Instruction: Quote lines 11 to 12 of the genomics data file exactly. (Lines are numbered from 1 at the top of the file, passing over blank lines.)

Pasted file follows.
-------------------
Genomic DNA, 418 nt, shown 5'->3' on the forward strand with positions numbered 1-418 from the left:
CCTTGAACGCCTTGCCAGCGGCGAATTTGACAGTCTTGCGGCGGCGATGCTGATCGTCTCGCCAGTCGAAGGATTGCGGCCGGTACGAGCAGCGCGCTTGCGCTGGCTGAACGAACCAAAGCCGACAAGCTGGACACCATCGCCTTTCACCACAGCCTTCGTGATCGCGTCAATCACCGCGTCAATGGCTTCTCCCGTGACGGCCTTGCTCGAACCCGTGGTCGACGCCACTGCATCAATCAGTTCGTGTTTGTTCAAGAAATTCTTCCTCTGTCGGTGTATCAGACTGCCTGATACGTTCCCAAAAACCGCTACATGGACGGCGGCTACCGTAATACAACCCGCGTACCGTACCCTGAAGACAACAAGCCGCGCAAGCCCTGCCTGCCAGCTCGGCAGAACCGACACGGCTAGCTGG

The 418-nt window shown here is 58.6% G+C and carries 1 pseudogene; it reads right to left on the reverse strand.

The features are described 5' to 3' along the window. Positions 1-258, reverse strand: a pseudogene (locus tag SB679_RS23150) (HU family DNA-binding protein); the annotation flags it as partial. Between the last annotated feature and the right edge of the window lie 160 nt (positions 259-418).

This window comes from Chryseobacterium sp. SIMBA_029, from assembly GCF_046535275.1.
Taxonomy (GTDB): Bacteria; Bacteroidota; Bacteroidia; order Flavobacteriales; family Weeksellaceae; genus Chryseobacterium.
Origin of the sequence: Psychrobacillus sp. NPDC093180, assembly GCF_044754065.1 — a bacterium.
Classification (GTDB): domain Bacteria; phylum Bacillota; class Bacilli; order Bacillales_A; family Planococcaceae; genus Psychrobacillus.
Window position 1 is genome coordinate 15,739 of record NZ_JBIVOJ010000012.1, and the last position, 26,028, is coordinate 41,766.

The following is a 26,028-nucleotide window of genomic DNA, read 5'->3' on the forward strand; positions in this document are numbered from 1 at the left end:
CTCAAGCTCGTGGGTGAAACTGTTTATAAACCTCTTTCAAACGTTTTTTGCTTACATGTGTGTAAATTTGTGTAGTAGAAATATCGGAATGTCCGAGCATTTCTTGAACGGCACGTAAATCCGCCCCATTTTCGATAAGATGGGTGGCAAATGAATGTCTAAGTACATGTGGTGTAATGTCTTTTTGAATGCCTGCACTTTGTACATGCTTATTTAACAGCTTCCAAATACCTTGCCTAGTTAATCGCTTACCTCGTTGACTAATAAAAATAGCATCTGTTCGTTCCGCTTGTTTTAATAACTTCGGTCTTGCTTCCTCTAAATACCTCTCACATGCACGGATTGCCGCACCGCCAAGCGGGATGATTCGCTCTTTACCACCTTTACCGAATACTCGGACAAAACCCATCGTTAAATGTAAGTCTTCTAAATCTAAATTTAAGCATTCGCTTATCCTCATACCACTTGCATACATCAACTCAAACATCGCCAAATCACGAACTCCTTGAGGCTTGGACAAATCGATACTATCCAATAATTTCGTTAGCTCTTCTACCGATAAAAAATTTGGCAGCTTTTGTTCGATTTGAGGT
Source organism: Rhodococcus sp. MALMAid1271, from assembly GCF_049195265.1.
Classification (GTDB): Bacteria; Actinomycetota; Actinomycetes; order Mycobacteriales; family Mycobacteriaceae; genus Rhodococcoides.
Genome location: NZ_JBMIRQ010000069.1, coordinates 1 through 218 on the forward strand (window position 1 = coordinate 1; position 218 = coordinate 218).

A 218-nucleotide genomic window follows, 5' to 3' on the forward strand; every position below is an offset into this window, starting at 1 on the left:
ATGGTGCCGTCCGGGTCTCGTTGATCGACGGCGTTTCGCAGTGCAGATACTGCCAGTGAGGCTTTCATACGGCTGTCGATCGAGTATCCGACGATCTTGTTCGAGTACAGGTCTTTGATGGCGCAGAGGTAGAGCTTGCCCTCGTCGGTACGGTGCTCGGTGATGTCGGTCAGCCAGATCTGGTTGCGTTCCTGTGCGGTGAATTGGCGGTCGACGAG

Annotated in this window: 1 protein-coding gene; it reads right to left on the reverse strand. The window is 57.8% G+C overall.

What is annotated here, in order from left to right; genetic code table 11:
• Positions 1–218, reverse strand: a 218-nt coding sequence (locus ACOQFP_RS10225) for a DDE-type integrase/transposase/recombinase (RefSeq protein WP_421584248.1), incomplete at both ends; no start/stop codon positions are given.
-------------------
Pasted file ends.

CTCAAGCTCGTGGGTGAAACTGTTTATAAACCTCTTTCAAACGTTTTTTGCTTACATGTGTGTAAATTTGTGTAGTAGAAATATCGGAATGTCCGAGCATTTCTTGAACGGCACGTAAATCCGCCCCATTTTCGATAAGATGGGTGGCAAATGAATGTCTAAGTACATGTGGTGTAATGTCTTTTTGAATGCCTGCACTTTGTACATGCTTATTTAACAGCTTCCAAATACCTTGCCTAGTTAATCGCTTACCTCGTTGACTAATAAAAATAGCATCTGTTCGTTCCGCTTGTTTTAATAACTTCGGTCTTGCTTCCTCTAAATACCTCTCACATGCACGGATTGCCGCACCGCCAAGCGGGATGATTCGCTCTTTACCACCTTTACCGAATACTCGGACAAAACCCATCGTTAAATGTAAGTCTTCTAAATCTAAATTTAAGCATTCGCTTATCCTCATACCACTTGCATACATCAACTCAAACATCGCCAAATCACGAACTCCTTGAGGCTTGGACAAATCGATACTATCCAATAATTTCGTTAGCTCTTCTACCGATAAAAAATTTGGCAGCTTTTGTTCGATTTGAGGT
Source organism: Rhodococcus sp. MALMAid1271, from assembly GCF_049195265.1.